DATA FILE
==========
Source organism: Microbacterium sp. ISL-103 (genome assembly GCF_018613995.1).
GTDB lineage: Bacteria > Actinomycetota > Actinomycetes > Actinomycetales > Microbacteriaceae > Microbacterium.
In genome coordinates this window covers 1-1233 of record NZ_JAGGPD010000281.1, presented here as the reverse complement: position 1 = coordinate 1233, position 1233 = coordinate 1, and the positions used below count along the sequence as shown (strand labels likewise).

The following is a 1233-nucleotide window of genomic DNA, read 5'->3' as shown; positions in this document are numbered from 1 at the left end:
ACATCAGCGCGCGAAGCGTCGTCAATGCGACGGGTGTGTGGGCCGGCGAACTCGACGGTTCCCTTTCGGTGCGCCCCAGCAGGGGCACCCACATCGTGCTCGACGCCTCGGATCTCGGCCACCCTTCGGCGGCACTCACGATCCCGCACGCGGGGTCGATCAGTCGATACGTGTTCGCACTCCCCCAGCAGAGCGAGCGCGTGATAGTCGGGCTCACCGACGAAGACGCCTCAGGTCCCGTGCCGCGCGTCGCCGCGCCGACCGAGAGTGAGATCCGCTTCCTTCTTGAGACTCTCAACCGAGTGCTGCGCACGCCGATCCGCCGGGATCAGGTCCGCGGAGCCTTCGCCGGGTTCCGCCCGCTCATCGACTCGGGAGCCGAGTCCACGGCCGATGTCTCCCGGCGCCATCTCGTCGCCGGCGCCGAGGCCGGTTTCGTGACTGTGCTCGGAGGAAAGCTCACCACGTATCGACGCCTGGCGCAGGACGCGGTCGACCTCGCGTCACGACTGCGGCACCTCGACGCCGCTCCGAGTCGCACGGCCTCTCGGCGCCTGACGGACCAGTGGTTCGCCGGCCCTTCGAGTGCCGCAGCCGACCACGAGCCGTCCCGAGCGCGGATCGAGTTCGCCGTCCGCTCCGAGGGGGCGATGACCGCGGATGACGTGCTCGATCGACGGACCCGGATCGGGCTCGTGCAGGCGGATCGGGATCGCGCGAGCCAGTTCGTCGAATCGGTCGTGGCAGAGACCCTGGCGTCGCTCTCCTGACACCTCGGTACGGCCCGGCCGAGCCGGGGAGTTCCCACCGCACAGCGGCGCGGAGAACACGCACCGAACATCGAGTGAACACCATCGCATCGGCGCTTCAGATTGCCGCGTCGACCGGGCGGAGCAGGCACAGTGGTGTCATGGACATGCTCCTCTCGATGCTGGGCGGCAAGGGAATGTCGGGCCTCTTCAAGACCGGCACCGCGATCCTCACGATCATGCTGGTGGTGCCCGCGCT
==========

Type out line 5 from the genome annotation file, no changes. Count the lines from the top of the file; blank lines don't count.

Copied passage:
ACATCAGCGCGCGAAGCGTCGTCAATGCGACGGGTGTGTGGGCCGGCGAACTCGACGGTTCCCTTTCGGTGCGCCCCAGCAGGGGCACCCACATCGTGCTCGACGCCTCGGATCTCGGCCACCCTTCGGCGGCACTCACGATCCCGCACGCGGGGTCGATCAGTCGATACGTGTTCGCACTCCCCCAGCAGAGCGAGCGCGTGATAGTCGGGCTCACCGACGAAGACGCCTCAGGTCCCGTGCCGCGCGTCGCCGCGCCGACCGAGAGTGAGATCCGCTTCCTTCTTGAGACTCTCAACCGAGTGCTGCGCACGCCGATCCGCCGGGATCAGGTCCGCGGAGCCTTCGCCGGGTTCCGCCCGCTCATCGACTCGGGAGCCGAGTCCACGGCCGATGTCTCCCGGCGCCATCTCGTCGCCGGCGCCGAGGCCGGTTTCGTGACTGTGCTCGGAGGAAAGCTCACCACGTATCGACGCCTGGCGCAGGACGCGGTCGACCTCGCGTCACGACTGCGGCACCTCGACGCCGCTCCGAGTCGCACGGCCTCTCGGCGCCTGACGGACCAGTGGTTCGCCGGCCCTTCGAGTGCCGCAGCCGACCACGAGCCGTCCCGAGCGCGGATCGAGTTCGCCGTCCGCTCCGAGGGGGCGATGACCGCGGATGACGTGCTCGATCGACGGACCCGGATCGGGCTCGTGCAGGCGGATCGGGATCGCGCGAGCCAGTTCGTCGAATCGGTCGTGGCAGAGACCCTGGCGTCGCTCTCCTGACACCTCGGTACGGCCCGGCCGAGCCGGGGAGTTCCCACCGCACAGCGGCGCGGAGAACACGCACCGAACATCGAGTGAACACCATCGCATCGGCGCTTCAGATTGCCGCGTCGACCGGGCGGAGCAGGCACAGTGGTGTCATGGACATGCTCCTCTCGATGCTGGGCGGCAAGGGAATGTCGGGCCTCTTCAAGACCGGCACCGCGATCCTCACGATCATGCTGGTGGTGCCCGCGCT